February 1985: Simple Minds Releases "Don't You (Forget About Me)"

Don't You Cover Art
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(A&M)

It was on February 15, 1985, when The Breakfast Club would open at movie theaters across America. The movie would have a strong opening weekend, debuting at #3 behind Beverly Hills Cop and Witness.

For US teens, however, the movie would be a landmark event. The story of five kids stuck in a Saturday detention session would resonate with impressionable high school students still trying to navigate their own places in teen society.

That feeling would be captured with the movie's theme song, Simple Minds' "Don't You (Forget About Me)." While it was written by songwriters Keith Forsey and Steve Schiff specifically for the movie, the tune took a perilous journey to completion. The pair had written the songs in hopes of scoring Simple Minds to record it. Making their backstage at a Simple Minds show, they men took the song to singer Jim Kerr and company, who politely declined.

"It was presented in the wrong fashion," Kerr told Songfacts. "This cassette came our way. The song wasn't bad. It didn't resemble in any way the record that you know, but the melody was there, the words were there. It wasn't bad. But I've got to be honest, it didn't feel up to scratch with what we were working on of our own stuff."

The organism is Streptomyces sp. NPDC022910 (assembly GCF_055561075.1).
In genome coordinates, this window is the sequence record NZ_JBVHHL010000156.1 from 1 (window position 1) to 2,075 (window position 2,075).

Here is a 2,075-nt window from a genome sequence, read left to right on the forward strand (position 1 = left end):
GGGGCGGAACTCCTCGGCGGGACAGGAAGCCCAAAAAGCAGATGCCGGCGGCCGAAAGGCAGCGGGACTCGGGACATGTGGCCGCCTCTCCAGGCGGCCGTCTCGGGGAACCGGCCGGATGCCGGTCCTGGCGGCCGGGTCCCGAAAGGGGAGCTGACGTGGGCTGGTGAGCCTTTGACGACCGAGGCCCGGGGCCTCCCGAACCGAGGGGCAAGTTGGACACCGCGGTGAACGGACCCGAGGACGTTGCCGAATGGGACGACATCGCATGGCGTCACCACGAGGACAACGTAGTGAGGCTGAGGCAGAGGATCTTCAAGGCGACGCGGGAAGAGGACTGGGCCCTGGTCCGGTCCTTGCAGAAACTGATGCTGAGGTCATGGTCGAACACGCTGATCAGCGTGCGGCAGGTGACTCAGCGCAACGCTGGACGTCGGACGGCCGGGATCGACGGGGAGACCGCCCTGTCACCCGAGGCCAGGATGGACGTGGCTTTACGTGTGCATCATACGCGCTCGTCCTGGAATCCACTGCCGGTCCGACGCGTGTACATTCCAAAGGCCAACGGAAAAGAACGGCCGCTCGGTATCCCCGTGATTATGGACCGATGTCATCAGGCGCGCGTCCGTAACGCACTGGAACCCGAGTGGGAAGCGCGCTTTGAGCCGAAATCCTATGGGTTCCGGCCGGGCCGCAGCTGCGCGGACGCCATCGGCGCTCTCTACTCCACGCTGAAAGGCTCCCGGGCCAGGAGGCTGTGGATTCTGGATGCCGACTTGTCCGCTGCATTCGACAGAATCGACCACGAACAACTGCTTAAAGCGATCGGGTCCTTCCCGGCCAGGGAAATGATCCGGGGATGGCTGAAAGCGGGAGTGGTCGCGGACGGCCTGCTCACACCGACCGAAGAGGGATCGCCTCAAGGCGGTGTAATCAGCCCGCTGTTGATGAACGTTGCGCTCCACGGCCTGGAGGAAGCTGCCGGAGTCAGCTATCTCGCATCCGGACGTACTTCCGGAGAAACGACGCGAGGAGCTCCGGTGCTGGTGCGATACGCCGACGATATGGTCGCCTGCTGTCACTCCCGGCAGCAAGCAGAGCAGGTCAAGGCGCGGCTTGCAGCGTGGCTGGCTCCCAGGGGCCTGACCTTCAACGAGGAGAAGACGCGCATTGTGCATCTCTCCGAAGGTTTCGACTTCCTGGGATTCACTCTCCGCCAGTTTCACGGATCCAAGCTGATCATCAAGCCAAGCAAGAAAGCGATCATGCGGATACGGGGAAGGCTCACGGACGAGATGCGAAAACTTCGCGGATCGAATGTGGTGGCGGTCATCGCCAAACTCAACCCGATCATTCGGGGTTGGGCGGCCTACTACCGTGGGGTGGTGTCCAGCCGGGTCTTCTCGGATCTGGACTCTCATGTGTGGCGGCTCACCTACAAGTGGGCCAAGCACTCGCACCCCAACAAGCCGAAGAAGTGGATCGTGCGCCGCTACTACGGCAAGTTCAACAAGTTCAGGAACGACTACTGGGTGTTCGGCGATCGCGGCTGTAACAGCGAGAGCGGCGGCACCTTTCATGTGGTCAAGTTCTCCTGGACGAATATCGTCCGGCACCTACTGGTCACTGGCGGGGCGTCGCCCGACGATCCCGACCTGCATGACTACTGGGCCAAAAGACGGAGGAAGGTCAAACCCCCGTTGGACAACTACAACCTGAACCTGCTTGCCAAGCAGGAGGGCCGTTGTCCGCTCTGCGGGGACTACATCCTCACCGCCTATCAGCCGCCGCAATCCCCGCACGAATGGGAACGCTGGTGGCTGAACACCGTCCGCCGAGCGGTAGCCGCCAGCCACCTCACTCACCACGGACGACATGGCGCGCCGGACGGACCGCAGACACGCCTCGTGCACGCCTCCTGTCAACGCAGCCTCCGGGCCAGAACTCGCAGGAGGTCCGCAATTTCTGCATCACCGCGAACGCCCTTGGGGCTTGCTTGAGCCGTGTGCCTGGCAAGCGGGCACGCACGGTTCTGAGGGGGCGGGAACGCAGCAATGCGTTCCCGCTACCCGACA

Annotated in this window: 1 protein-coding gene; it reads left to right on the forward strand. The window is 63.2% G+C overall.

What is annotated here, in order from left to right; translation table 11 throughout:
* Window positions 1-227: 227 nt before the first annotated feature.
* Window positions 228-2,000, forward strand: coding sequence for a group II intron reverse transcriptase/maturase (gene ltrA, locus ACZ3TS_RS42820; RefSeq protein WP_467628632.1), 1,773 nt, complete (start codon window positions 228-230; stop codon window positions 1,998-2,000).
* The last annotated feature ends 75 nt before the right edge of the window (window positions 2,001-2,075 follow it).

After Bryan Ferry and Billy Idol also turned down the tune, Forsey and Schiff made another run at Simple Minds.

"They kept coming back at us, the record company, the film company," Kerr added. "And then once we met both the producer, Keith Forsey, and the director, John Hughes, and spoke to them, we then understood the context of it and were a lot more free to the idea of doing it."

Simple Minds would record the song, which was released as a single on February 20, 1985, just five days after The Breakfast Club had opened across the country. It would sail up the Hot 100 before peaking at #1 for the week of May 18, 1985.

"I've got to say that it fit beautifully. I don't know if it was coincidence or what, but you've got to say that it really worked," Kerr admitted. "I mean, the song and the film are almost iconic to certain generations, especially in America. So it's great when things come together and work so well. It's been a pleasure to see how much joy that song gives to a lot of people."

 

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